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AP

Here's how America's top basketball universities are reacting to the corruption scandal

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The Associated Press asked 84 top universities with major basketball programs as well as six top conferences about their response to a federal corruption scandal that has overshadowed college hoops as the season gets ready to begin.

Of 63 schools that responded, 28 said the probe prompted their own internal reviews. So did the Pac-12 conference, which formed a task force to dive into the culture and issues of recruiting. Another 35 schools and the Big East Conference said they were not specifically responding to the federal probe, though many of the "no" responses came with the caveat that the school's athletic department is always reviewing its compliance.

Here's a full list of how each school and conference responded to the question: "Are you reviewing your own basketball program — internally or with a consultant — as a response to the federal probe?"

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College corruption basketball

An official holds an Adidas basketball during an NCAA college basketball game between Michigan State and Nebraska in Lincoln, Neb., on Jan. 24, 2015. The spate of arrests, the details of under-the-table bribes to teenagers and the expected downfall of one of the sport’s best-known coaches has triggered uncomfortable soul searching among universities that run the nation’s most prominent college basketball programs. A top Adidas marketing executive was among the 10 people arrested, after authorities spent two years untangling schemes, often bankrolled with money from apparel companies, to steer future NBA players toward particular sports agents and financial advisers. (AP Photo/Nati Harnik)

YES

Alabama

Arizona

Arkansas

Auburn

Baylor

California

Clemson

Colorado

Creighton

Duke

Florida State

Kansas

Kansas State

Louisville

Miami

Michigan State

NC State

North Carolina

Oklahoma

Oklahoma State

Ole Miss

South Carolina

St. John's

Stanford

TCU

Southern California

Wichita State

Wisconsin

Pac-12 Conference

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College corruption basketball

A player runs across the NCAA logo during practice in Pittsburgh before an NCAA tournament college basketball game March 14, 2012. The spate of arrests, the details of under-the-table bribes to teenagers and the expected downfall of one of the sport’s best-known coaches has triggered uncomfortable soul searching among universities that run the nation’s most prominent college basketball programs. At stake is the future of a business that, over the span of 22 years ending in 2032, will produce $19.6 billion in TV money for the NCAA Tournament, known to the public, simply, as March Madness. (AP Photo/Keith Srakocic, File)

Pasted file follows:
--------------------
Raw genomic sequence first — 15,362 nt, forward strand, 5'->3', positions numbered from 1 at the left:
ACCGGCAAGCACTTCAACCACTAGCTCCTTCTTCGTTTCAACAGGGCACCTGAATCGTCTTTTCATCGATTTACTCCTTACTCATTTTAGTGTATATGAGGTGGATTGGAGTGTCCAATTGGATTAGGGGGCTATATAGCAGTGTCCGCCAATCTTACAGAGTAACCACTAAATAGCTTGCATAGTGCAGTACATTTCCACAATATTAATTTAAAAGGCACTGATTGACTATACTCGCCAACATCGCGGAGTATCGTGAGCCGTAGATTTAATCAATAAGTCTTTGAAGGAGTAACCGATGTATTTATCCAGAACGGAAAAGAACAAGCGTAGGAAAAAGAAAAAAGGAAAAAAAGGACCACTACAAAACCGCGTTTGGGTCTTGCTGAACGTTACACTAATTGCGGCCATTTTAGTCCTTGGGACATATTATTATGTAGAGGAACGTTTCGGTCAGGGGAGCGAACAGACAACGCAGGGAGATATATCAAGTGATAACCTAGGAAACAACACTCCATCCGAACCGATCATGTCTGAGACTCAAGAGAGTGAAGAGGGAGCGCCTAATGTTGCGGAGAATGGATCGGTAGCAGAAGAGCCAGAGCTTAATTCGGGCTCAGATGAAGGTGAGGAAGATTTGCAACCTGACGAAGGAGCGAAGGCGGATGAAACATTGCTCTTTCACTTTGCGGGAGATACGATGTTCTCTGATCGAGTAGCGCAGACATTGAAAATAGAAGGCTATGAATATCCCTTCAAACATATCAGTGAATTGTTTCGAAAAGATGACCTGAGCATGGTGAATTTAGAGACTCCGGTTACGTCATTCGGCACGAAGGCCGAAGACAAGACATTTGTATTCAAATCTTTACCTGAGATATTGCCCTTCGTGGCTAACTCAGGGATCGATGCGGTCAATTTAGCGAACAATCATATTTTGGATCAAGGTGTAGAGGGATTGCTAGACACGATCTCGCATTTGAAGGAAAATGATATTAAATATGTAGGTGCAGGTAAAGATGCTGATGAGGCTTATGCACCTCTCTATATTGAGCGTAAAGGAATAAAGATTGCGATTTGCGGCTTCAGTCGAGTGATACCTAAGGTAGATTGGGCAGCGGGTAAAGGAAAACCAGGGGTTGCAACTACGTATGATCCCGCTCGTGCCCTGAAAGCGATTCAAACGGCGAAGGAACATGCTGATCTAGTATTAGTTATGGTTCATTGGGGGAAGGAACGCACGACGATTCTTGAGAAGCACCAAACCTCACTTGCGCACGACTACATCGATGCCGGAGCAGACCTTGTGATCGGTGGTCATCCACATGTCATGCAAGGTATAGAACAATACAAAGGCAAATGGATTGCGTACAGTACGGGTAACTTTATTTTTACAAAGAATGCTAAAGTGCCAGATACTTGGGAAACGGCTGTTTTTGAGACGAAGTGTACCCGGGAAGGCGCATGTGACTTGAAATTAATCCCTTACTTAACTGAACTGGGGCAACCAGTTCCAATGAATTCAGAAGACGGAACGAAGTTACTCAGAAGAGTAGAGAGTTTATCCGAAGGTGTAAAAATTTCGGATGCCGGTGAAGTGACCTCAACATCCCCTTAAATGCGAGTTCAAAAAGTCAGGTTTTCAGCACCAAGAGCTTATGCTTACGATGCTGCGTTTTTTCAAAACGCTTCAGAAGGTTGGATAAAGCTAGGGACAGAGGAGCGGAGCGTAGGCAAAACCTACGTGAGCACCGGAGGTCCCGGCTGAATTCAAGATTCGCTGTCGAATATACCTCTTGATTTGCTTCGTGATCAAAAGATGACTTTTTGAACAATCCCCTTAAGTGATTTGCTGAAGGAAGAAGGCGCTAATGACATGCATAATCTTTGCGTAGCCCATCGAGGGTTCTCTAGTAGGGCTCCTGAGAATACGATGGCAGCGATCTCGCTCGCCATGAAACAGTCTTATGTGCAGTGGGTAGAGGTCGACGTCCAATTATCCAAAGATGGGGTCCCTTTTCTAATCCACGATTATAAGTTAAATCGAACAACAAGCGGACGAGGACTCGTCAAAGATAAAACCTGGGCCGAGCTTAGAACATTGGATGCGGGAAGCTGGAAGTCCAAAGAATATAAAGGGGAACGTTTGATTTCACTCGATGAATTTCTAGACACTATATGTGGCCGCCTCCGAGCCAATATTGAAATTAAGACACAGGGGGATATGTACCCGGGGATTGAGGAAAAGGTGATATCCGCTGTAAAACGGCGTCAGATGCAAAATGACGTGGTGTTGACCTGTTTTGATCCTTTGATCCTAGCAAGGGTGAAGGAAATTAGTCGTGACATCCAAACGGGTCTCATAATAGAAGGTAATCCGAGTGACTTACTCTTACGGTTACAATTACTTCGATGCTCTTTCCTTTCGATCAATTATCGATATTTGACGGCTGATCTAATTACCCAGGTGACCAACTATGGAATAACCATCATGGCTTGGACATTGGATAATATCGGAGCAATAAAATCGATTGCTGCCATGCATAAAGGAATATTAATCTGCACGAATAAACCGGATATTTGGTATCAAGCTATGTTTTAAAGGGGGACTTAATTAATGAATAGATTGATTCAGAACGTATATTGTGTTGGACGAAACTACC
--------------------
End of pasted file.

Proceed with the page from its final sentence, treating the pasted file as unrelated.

NO

Arizona State

Butler

DePaul

Gonzaga

Illinois

Indiana

Iowa

Iowa State

LSU

Marquette

Maryland

Memphis

Michigan

Minnesota

Nebraska

Northwestern

Notre Dame

Ohio State

Oregon

Oregon State

Penn State

Pittsburgh

Purdue

Rutgers

SMU

San Diego State

Syracuse

Texas

UConn

Utah

Virginia

Virginia Tech

Washington

Washington State

Xavier

Big East

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College corruption basketball

Acting U.S. Attorney for the Southern District of New York, Joon H. Kim, left, and FBI Assistant Director William Sweeney, Jr., right, hold a press conference to announce the arrest of four assistant basketball coaches from Arizona, Auburn, the University of Southern California and Oklahoma State on federal corruption charges in New York on Sept. 26, 2017. The spate of arrests, the details of under-the-table bribes to teenagers and the expected downfall of one of the sport’s best-known coaches has triggered uncomfortable soul searching among universities that run the nation’s most prominent college basketball programs. At stake is the future of a business that, over the span of 22 years ending in 2032, will produce $19.6 billion in TV money for the NCAA Tournament, known to the public, simply, as March Madness. (AP Photo/Bebeto Matthews, File)

DECLINED RESPONSE

Boston College

Florida

Georgetown

Georgia

Georgia Tech

Harvard

Kentucky

Mississippi State

Missouri

Providence

Saint Mary's

Seton Hall

Tennessee

Texas A&M

Texas Tech

UCLA

UNLV

Vanderbilt

Villanova

Wake Forest

West Virginia

ACC, Big 12, Big Ten, SEC conferences

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